We could say we’re go­ing to make th­ese things avail­able ev­ery­where and help peo­ple — or we can help them com­mit sui­cide. Should I con­clude you’re not in fa­vor of this kind of leg­is­la­tion?

I strongly fa­vor the con­cept of a pa­tient be­ing able to make a self­de­ter­mi­na­tion if they want to end their life. Where I have a prob­lem is the physi­cian be­ing the agent of do­ing it.

For sev­eral thou­sand years, we have specif­i­cally pro­hib­ited physi­cians giv­ing peo­ple some­thing to kill them. I’m leery of dis­card­ing thou­sands of years of eth­i­cal think­ing with­out very care­ful thought. You don’t want to have con­flict­ing loy­al­ties. The loy­alty has to be to the pa­tient and the heal­ing process.

I have a com­pro­mise: There are a lot of peo­ple who can write pre­scrip­tions — physi­cians’ as­sis­tants, nurse prac­ti­tion­ers. Vet­eri­nar­i­ans can write ba­si­cally any pre­scrip­tions for their pa­tients; we could sim­ply change the law to al­low that pre­scrip­tion to be writ­ten by a vet­eri­nar­ian and we wouldn’t have that [physi­cian] op­po­si­tion. You would still have to go through the whole process; it’s just that the fi­nal pre­scrip­tion is writ­ten by a vet­eri­nar­ian, physi­cians’ as­sis­tant, any of those. I don’t think we’re go­ing to see that hap­pen, but I find it an in­trigu­ing con­cept.

What don’t peo­ple un­der­stand about mak­ing this choice?

They don’t un­der­stand that there’s al­ready an al­ter­na­tive that will get them to the same place, a tech­nique called vol­un­tary ces­sa­tion of nu­tri­tion and hy­dra­tion, where you don’t eat and drink.

Isn’t that a rough way to go com­pared to, say, an over­dose of mor­phine?

A large sur­vey of hospice nurses rated vol­un­tary ces­sa­tion as nine out of 10 in terms of qual­ity of death. And that’s my ex­pe­ri­ence. I’ve had a num­ber of pa­tients for whom nu­tri­tion and hy­dra­tion could not be given, or who re­fused it, and who died in a very peace­ful man­ner — one of the most gen­tle types of death I’ve ever seen.

Your 2011 es­say was about how physi­cians choose to die dif­fer­ently than other pa­tients. Would doc­tors choose stop­ping food and wa­ter?

I think most physi­cians would go the pal­lia­tive care and hospice route. Fifty years ago it was com­mon for physi­cians to have a stash of medicine set aside in case they came down with some­thing re­ally bad. It’s not com­mon now. Thank­fully, we’ve pro­gressed.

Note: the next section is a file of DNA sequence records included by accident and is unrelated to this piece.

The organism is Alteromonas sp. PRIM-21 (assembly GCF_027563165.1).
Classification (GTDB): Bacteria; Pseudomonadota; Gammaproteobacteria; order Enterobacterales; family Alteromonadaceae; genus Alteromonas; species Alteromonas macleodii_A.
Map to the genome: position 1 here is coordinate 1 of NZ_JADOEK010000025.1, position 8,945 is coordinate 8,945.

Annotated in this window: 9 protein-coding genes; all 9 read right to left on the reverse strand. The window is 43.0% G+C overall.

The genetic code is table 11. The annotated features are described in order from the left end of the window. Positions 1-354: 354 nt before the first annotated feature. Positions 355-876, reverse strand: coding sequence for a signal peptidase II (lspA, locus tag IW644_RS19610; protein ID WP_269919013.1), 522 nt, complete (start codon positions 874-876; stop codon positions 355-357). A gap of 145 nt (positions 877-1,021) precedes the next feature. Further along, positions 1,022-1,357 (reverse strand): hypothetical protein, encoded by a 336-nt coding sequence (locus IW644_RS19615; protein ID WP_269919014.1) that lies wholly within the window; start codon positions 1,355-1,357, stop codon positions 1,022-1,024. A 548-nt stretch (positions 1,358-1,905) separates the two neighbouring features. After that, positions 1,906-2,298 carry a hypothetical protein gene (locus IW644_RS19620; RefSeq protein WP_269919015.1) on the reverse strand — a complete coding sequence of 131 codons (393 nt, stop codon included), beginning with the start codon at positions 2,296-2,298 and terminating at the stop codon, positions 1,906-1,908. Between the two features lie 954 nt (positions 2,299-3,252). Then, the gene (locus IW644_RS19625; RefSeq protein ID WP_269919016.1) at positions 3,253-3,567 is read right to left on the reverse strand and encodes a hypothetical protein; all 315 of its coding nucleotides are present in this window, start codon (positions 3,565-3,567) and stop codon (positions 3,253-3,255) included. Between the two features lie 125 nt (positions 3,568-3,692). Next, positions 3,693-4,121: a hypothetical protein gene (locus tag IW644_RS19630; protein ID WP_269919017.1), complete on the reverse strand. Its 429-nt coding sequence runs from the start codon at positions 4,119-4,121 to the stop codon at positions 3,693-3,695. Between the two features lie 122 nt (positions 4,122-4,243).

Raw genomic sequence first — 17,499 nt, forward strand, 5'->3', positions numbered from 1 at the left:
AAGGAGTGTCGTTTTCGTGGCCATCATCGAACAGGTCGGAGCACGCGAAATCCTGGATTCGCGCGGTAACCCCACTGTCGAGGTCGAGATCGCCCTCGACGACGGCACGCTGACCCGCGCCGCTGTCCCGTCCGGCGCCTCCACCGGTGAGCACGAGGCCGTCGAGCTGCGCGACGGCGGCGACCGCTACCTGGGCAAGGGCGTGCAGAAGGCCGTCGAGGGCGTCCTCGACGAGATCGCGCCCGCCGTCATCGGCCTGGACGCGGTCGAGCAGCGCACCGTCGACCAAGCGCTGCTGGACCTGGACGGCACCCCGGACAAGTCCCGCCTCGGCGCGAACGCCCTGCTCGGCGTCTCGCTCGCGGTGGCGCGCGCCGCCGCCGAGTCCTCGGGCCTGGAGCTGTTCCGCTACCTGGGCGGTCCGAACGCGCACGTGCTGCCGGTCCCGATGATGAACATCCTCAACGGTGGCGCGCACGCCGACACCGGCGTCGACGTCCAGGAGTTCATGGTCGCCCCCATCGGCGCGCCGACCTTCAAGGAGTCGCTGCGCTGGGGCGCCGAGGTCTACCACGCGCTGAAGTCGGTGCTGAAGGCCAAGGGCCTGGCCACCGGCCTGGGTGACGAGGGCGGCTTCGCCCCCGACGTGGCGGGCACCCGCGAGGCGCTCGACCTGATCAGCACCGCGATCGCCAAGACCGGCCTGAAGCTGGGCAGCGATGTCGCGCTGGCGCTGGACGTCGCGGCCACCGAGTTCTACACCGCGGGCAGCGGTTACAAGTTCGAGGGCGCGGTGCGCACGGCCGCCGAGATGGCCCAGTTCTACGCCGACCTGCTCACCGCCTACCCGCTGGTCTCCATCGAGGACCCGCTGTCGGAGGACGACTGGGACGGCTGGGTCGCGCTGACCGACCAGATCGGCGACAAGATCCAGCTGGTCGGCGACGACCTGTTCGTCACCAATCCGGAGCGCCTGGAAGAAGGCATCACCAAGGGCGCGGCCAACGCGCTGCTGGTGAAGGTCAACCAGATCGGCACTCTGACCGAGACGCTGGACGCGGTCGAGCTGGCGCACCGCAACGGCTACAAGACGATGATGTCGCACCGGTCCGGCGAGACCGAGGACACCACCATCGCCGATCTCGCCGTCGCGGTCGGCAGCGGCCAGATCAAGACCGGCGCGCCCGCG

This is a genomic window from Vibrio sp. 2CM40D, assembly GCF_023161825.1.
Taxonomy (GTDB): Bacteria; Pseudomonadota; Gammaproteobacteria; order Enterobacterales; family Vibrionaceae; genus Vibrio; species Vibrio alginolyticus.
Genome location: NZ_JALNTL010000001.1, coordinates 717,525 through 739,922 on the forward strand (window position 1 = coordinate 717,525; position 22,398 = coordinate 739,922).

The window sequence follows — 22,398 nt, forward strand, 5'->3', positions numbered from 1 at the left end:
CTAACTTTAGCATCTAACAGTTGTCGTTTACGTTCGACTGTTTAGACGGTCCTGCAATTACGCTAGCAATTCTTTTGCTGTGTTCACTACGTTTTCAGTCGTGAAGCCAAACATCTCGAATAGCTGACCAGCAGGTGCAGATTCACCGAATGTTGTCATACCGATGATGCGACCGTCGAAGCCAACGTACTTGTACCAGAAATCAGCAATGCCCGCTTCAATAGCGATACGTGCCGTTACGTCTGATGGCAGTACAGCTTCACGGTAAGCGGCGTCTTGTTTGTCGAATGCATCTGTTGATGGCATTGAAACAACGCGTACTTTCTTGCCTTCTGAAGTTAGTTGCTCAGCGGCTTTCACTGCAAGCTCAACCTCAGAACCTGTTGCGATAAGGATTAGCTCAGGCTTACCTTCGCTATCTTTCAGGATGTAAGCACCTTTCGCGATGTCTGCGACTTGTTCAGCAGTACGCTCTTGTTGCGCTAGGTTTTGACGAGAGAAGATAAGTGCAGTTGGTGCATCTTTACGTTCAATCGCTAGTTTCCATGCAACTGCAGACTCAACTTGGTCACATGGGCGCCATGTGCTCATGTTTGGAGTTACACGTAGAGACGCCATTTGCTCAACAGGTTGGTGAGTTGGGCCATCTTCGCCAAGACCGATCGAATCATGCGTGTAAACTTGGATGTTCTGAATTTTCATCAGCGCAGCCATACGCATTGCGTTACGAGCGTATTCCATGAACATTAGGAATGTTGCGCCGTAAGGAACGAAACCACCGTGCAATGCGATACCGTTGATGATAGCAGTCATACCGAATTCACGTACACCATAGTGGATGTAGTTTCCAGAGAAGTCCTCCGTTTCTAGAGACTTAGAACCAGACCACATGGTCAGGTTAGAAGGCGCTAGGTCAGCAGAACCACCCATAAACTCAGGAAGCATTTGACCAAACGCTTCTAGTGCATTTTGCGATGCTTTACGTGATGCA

Could self-ad­min­is­tered deaths make dy­ing more an in­ti­mate, fam­ily event, less clin­i­cal?

That’s a fas­ci­nat­ing ques­tion. Ev­ery day I’ll hear about some fa­mous per­son dy­ing, at home sur­rounded by fam­ily. They’re usu­ally peo­ple of means who have more choices than the av­er­age per­son, and prob­a­bly more as­sertive­ness. But over the last 10 years we’ve seen a dou­bling in the use of hospice, and that’s a dra­matic change. There hasn’t been a con­comi­tant rise in the num­ber of peo­ple dy­ing at home, but we’re see­ing an in­creas­ing move to­ward the home en­vi­ron­ment. Most peo­ple want to die at home.

To what ex­tent are doc­tors will­ing to re­lin­quish “heroic mea­sures”?

It’s been a strug­gle. I think it has to do with the train­ing peo­ple re­ceive. Thirty-five, 40 years ago, we didn’t talk about this at all. In med­i­cal schools nowa­days, they do. When I’m in a doc­tor’s dining room and peo­ple are dis­cussing dif­fi­cult cases, this sort of thing gets talked about, where it didn’t years ago.

Are doc­tors mind­ful of pa­tients’ wishes?

The big prob­lem is get­ting peo­ple to ex­press their wishes. The trite say­ing is, it’s never the right time, un­til it’s too late.

When I first met pa­tients I would make it a habit to say, “Well, how do you want to die?” That gave me an en­tree to say that when the time comes and you’re re­ally sick, I’m go­ing to have to be the one to im­ple­ment what you want done, and how can I do that if I don’t know? Most would re­spond pos­i­tively.

Ge­naro Molina Los An­ge­les Times